We live in a country where we’re supposed to have freedom of the press and religious freedom, but I think to some degree, there’s a sense of fear in America today, that if you say the wrong thing, what some people will consider what is wrong, if you step out of line, if you dissent, whether you be an entertainer, that somehow and some way this government or the forces to be will come down on you.
I know nothing grander better exercise better digestion more positive proof of the past the triumphant result of faith in human kind than a well-contested American national election.
Ultimately, America’s answer to the intolerant man is diversity, the very diversity which our heritage of religious freedom has inspired.
The American city should be a collection of communities where every member has a right to belong. It should be a place where every man feels safe on his streets and in the house of his friends. It should be a place where each individual’s dignity and self-respect is strengthened by the respect and affection of his neighbors. It should be a place where each of us can find the satisfaction and warmth which comes from being a member of the community of man. This is what man sought at the dawn of civilization. It is what we seek today.
America has believed that in differentiation, not in uniformity, lies the path of progress. It acted on this belief; it has advanced human happiness, and it has prospered.
To announce that there must be no criticism of the president, or that we are to stand by the president, right or wrong, is not only unpatriotic and servile, but is morally treasonable to the American public.
I would encourage us all, African Americans, Asians, Latinos, Whites, Native Americans to study history. I long for the time when all the human history is taught as one history. I am stronger because you are stronger. I am weaker if you are weak. So we are more alike than we are unlike.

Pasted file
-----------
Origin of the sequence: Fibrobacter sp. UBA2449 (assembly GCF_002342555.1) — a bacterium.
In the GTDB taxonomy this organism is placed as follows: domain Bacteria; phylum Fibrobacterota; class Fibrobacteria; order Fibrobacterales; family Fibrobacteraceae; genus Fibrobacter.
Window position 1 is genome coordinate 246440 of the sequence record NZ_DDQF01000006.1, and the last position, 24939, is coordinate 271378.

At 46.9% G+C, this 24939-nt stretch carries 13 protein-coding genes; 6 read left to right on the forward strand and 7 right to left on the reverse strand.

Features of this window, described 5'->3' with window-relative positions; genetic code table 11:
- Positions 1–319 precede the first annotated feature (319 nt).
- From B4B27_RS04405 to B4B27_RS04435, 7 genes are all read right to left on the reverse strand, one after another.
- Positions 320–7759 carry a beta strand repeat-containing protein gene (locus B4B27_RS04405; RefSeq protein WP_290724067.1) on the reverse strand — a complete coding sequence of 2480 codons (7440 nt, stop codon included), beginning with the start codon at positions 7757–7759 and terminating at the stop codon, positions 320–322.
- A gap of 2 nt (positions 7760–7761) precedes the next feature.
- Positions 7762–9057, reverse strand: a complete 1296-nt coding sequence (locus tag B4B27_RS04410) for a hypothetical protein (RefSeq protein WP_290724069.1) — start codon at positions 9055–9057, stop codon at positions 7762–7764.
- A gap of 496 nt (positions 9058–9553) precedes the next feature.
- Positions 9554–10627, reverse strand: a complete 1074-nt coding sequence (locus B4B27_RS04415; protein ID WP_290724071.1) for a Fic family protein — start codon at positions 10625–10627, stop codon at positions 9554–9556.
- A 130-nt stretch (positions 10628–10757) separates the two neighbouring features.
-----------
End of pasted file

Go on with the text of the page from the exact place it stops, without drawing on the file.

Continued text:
The unconscious democracy of America is a very fine thing. It is a true and deep and instinctive assumption of the equality of citizens, which even voting and elections have not destroyed.
Let the workers organize. Let the toilers assemble. Let their crystallized voice proclaim their injustices and demand their privileges. Let all thoughtful citizens sustain them, for the future of Labor is the future of America.
Success is somebody else’s failure. Success is the American Dream we can keep dreaming because most people in most places including thirty million of ourselves live wide awake in the terrible reality of poverty.
The true test of the American ideal is whether we’re able to recognize our failings and then rise together to meet the challenges of our time. Whether we allow ourselves to be shaped by events and history, or whether we act to shape them.
People like Eugene Debs, Helen Keller, Emma Goldman, Jack London and Upton Sinclair were wonderful writers who joined the movement against war and injustice, against capitalism and corporate power. That was a very exciting period in American history.
Every two years the American politics industry fills the airwaves with the most virulent, scurrilous, wall-to-wall character assassination of nearly every political practitioner in the country — and then declares itself puzzled that America has lost trust in its politicians.
What do I believe? As an American I believe in generosity, in liberty, in the rights of man. These are social and political faiths that are part of me, as they are, I suppose, part of all of us. Such beliefs are easy to express. But part of me too is my relation to all life, my religion. And this is not so easy to talk about. Religious experience is highly intimate and, for me, ready words are not at hand.
There are a whole lot of religious people in America, including the majority of Democrats. When we abandon the field of religious discourse — when we ignore the debate about what it means to be a good Christian or Muslim or Jew; when we discuss religion only in the negative sense of where or how it should not be practiced, rather than in the positive sense of what it tells us about our obligations toward one another; when we shy away from religious venues and religious broadcasts because we assume that we will be unwelcome — others will fill the vacuum. And those who do are likely to be those with the most insular views of faith, or who cynically use religion to justify partisan ends.
Hope is what led a band of colonists to rise up against an empire; what led the greatest of generations to free a continent and heal a nation; what led young women and young men to sit at lunch counters and brave fire hoses and march through Selma and Montgomery for freedom’s cause. Hope is what led me here today — with a father from Kenya, a mother from Kansas; and a story that could only happen in the United States of America. Hope is the bedrock of this nation; the belief that our destiny will not be written for us, but by us; by all those men and women who are not content to settle for the world as it is; who have courage to remake the world as it should be.